Rumpus: Yes, such a great time for your book to come out. We all need this story.
Denfeld: Thank you.
Rumpus: I mean, we’ve always needed it, but you know.
Denfeld: I’ve wondered about that. It’s not openly political, but to me it felt very timely. It’s definitely metaphorical because it is a time that so many of us do feel so trapped—
Rumpus: And lost.
Denfeld: We’re trying to figure out, or we’re grappling with, how do we get out of this? How do we move forward? How do we find our way home?
Rumpus: The Child Finder is set in the Skookum National Forest in Oregon, where Madison is lost when her parents take her to cut down a Christmas tree. Madison and the child finder, Naomi, share a love for the natural world. How does Naomi’s love for the natural world help in her investigations?
Denfeld: Oh, that’s a great question. Yes, Naomi has an absolute love for the natural world, and she’s also fearless in it. She’s a young woman who is very physically adept, and is perfectly comfortable outdoors. In fact, she keeps the trunk of her car packed with equipment that she can take anywhere, because she has cases across the country. She’s someone who’s equally comfortable in an ancient primeval forest, as well as the deserts or wherever she needs to go.
Many people that experience childhood abuse found the traditional ideas of home were not places of safety. Naomi was trapped in places that other children would find safe: bedrooms, beds, places like that. I think she really learned to associate the natural world with not just freedom, but with solace. She’s very at home in the natural world.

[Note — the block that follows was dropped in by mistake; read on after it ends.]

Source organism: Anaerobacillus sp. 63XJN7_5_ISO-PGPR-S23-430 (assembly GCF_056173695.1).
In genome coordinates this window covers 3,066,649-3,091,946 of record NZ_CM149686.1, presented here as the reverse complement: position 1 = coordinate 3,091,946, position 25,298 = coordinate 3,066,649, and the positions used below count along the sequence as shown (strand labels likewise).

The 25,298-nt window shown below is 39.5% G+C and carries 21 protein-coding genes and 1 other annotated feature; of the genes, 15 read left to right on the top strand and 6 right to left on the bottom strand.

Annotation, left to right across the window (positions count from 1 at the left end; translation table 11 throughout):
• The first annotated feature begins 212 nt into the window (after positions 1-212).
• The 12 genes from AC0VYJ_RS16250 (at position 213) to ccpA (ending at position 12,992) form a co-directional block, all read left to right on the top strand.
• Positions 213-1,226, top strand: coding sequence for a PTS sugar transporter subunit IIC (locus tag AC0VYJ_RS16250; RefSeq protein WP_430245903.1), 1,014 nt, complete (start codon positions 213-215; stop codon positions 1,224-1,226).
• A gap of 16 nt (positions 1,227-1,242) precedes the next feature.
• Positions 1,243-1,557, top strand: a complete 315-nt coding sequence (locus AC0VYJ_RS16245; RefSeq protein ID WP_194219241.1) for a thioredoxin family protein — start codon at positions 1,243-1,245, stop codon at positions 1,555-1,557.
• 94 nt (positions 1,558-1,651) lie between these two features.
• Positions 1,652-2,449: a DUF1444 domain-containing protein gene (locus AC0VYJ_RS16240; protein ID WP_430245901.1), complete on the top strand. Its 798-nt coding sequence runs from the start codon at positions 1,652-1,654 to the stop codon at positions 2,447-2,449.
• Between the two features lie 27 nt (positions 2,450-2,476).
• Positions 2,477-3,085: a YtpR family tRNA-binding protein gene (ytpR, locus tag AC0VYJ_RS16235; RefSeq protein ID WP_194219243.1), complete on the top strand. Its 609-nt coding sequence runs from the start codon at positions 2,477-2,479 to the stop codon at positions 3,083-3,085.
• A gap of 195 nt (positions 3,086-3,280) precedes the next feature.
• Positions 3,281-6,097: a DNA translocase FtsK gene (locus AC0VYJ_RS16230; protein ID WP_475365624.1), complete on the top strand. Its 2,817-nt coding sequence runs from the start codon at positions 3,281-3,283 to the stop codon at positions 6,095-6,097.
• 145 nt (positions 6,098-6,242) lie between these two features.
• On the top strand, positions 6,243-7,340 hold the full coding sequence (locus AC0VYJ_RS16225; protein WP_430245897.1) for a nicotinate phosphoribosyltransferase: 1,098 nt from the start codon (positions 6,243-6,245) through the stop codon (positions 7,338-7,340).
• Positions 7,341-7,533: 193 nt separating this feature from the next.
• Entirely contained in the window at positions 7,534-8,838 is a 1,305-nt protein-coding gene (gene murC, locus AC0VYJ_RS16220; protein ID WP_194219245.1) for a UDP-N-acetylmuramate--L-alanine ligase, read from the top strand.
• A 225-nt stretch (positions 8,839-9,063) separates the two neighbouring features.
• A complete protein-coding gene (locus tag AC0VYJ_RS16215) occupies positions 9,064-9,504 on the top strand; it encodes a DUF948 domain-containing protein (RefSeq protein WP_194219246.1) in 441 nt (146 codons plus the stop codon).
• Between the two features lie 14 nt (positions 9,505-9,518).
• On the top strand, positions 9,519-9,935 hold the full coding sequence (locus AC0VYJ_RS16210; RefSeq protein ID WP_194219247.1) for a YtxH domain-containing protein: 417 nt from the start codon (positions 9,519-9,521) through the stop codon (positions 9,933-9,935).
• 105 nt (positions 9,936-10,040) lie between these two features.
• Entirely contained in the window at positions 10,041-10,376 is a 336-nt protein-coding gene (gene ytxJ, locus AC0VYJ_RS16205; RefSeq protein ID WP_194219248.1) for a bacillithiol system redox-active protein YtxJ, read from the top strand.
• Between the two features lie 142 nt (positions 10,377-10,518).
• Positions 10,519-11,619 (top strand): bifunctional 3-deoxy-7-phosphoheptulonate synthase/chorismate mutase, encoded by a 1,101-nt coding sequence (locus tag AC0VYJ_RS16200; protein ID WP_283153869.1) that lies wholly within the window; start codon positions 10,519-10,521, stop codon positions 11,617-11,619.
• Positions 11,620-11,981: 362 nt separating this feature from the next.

Rumpus: A forest has so much symbolism, and can signify so many things, like the unknown, imagination, magic.
Denfeld: The longer I’ve done this kind of work, the more I’m in awe at the resiliency and the strength of the human spirit, and the more I feel connected with the magic of the world. I think the world is full of magic.
Rumpus: Speaking of magic, Madison creates her own fairy tales as well as takes on the identity of a character, the snow girl, from a favorite fairy tale of hers. We read, “What do children do? They play. Naomi didn’t believe in resiliency. She believed in imagination.” Maybe you can speak to that?
Denfeld: Of course. This is wonderful, because you keep picking up on what I consider keystones of this story. There are certain lines that had so much meaning for me. Resiliency is kind of a hot topic, and, unfortunately, how does one put this? I think when people talk about resiliency, there’s often a lot of misunderstanding about what it is.
It’s something I’ve grappled with in my work. How is it that some people have had horrible childhoods like mine, and they succumb to rage and violence, and yet others of us survive and we even thrive? In my experience, the critical difference is that the people that survive and even thrive through trauma are the ones that have hope, and can see a way out. They have imagination.